Successful development and deployment of additive manufacturing (AM) products require efficient and effective data analytics to transfer product characteristics to manufacturing software to drive the operations of a 3D Printer. This research involves data modeling of component shapes, characteristics, and/or profiles. The end goal of this research is to use systems engineering models and techniques to design additive manufacturing products that can meet rigorous assessment metrics for intricate product design, evaluation, justification, and integration. This research will support the activities of the Additive Manufacturing Laboratory at AFIT. The transition from traditional manufacturing to additive manufacturing calls for innovative data analytics techniques. Researchers participating in this topic must have strong analytical skills, math modeling background, software capabilities, and an interest in systems simulation. It is expected that the outputs from the research will contribute to the AFIT goal of driving and advancing innovation in new product development for defense applications.

SF.50.00.B5167: Molecular Reaction Dynamics

Weeks, D.E - (937) 255-3636

The detailed analysis of a wide variety of chemical reactions plays a central role in a number of Air Force and DOD applications ranging from the chemical oxygen iodine laser, to upper atmospheric chemistry, to the development of new high energy density materials. To support these efforts, we are developing new computational methods to characterize chemical reactions. Our approach employs time dependent wave package dynamics to calculate scattering matrix elements and associated reaction rates and cross sections. Initial efforts have focused on developing this new time dependent technique through the analysis of inelastic collinear reactions of type A + BC -> C, incorporating the translational and vibrational degrees of freedom. More recent efforts have successfully incorporated the rotational degree of freedom and we are currently focusing on the non-adiabatic reaction B + H2. For these calculations, we are including the rotational and vibrational degrees of freedom of the hydrogen molecule together with the electronic degrees of freedom of the Boron atom. Future efforts include the extension of the technique to four atom reactions, and the continued refinement of time dependent techniques for computing scattering matrix elements. Researchers with experience in computational physics, molecular dynamics, wave packet propagation, or related areas are encouraged to apply.

SF.50.00.B5164: Chemical Lasers and Laser Spectroscopy

Perram, G.P - (937) 255-3636

Experimental research in laser physics, spectroscopy, chemical kinetics, nonlinear optics, and photochemistry form the basis for advanced laser demonstrations and development. Several technologies supported by the AFIT laser weapons research group include:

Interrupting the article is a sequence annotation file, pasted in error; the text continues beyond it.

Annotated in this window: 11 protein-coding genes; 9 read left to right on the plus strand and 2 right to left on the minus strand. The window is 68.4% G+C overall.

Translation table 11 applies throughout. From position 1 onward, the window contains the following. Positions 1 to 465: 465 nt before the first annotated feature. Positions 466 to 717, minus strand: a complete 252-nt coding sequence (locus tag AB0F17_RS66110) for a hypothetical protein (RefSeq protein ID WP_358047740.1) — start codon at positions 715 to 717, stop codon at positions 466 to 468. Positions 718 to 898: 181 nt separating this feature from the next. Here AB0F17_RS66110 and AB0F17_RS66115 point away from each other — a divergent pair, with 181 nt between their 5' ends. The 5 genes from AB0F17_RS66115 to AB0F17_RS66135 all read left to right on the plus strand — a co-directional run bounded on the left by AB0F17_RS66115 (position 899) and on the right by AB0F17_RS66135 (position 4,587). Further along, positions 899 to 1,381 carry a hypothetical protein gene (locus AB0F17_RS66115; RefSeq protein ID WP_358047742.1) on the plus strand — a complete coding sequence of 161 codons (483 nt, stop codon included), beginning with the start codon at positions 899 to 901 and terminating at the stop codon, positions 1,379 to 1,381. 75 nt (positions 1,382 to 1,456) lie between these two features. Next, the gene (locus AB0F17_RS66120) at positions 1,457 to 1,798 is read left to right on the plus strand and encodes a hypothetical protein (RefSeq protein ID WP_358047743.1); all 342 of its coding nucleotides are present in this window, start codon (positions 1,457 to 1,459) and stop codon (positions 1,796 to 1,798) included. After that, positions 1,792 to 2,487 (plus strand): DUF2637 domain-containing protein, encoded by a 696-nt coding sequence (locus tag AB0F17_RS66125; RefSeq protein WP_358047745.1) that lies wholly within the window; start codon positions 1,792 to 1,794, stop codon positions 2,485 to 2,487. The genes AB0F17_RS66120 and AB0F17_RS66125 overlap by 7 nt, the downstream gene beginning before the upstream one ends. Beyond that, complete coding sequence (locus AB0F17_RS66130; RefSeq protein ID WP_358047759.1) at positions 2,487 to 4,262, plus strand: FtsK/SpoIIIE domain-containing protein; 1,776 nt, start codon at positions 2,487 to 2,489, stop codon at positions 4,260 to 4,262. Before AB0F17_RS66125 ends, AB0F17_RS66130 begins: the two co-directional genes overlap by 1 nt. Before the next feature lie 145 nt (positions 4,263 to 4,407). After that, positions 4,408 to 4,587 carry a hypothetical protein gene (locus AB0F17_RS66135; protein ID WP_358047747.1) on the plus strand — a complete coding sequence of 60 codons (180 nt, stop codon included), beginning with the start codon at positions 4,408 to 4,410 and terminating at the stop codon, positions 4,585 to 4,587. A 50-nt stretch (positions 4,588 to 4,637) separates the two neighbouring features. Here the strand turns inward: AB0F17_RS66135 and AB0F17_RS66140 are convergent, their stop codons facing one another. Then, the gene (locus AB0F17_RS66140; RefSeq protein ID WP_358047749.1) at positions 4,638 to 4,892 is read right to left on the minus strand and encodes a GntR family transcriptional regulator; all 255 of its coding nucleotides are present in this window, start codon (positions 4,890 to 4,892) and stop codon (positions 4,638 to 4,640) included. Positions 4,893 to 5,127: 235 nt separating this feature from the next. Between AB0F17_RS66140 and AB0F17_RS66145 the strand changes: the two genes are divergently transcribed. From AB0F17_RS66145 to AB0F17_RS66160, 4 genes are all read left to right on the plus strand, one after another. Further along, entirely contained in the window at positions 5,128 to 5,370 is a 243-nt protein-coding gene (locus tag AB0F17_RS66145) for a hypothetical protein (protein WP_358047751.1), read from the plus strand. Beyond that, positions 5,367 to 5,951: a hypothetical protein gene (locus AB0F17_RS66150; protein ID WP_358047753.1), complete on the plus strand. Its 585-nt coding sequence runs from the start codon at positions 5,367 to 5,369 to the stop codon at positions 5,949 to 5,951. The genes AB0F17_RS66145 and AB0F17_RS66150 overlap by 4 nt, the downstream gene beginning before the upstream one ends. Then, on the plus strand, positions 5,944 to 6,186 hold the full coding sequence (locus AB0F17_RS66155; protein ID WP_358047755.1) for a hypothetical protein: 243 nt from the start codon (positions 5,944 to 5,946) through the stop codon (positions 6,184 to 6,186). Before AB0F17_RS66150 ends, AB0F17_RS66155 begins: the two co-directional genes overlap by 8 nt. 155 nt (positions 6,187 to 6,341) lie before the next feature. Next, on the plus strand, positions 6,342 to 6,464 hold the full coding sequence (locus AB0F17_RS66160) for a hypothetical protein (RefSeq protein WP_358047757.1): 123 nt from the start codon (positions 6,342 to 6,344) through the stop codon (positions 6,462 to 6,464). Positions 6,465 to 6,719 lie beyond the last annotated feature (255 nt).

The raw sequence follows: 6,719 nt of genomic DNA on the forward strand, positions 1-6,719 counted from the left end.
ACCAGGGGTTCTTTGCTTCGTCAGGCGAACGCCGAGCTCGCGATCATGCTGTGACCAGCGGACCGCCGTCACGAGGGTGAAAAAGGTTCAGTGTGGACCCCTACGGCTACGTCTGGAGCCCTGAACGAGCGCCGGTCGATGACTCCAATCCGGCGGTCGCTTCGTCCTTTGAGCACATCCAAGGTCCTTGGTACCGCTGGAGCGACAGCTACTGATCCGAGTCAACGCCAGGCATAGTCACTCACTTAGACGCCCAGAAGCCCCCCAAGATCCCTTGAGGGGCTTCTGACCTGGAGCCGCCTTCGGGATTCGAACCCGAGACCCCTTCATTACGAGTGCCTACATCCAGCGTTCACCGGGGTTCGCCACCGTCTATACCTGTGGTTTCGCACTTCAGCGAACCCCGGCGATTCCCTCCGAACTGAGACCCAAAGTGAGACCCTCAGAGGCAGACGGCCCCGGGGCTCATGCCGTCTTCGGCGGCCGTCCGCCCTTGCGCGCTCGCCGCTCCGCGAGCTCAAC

(1) Airborne Laser. The megawatt class Chemical Oxygen-Iodine Laser (COIL) is the weapon system aboard the Airborne Laser, designed to destroy theater missiles during the boost phase. AFIT has a more than 20-year history support the Air Force's high-energy laser program. Recent AFIT research in support of COIL devices include analyzing gas phase reaction rates, studying the effects of nozzle material on energy losses, and developing optical diagnostics to measure the supersonic gas temperature.

(2) Infrared Countermeasures. New, moderate power laser sources are required for electro-optic countermeasure missions such as blinding heat-seeking missiles. We are investigating photolytic gas phase laser systems and nonlinear optical techniques to develop new lasers operating in the near infrared at 3-5 microns.

(3) Remote Sensing. Space surveillance systems depend on the detection of electromagnetic radiation to interrogate the battlefield environment. Recent research activities include collecting spectral signatures from bomb detonations, examining spectral lineshapes necessary for probing meteorological conditions, and developing lasers for remote-sensing and counter proliferation applications.

(4) Optical Diagnostics. New optical methods for detecting and monitoring chemical processes are in high demand. Several examples of AFIT's activities in developing optical diagnostics include (1) assessing desorption of soil contaminants from aircraft degreasing operations, (2) studying thin-film processing from laser ablation and plasma processing, and (3) characterizing combustion chemistry. Emphasis is placed on the fundamental plume dynamics and spectroscopy in pulsed laser deposition of high-temperature superconductors to enable the manufacture of superconducting wires for aircraft power generation.

(5) Space Operations. The fundamentals of atomic, molecular, and optical physics also find application in space systems. Recent AFIT research activities include studying the photochemistry of stratospheric ozone depletion from space launch activities, examining the collisional dynamics in atomic clocks for Global Positioning System applications, and elucidating ionization mechanisms in the thermosphere for satellite survivability. Solar pumped lasers may find application for space-based missions involving long duty cycles such as de-orbiting space debris and power beaming.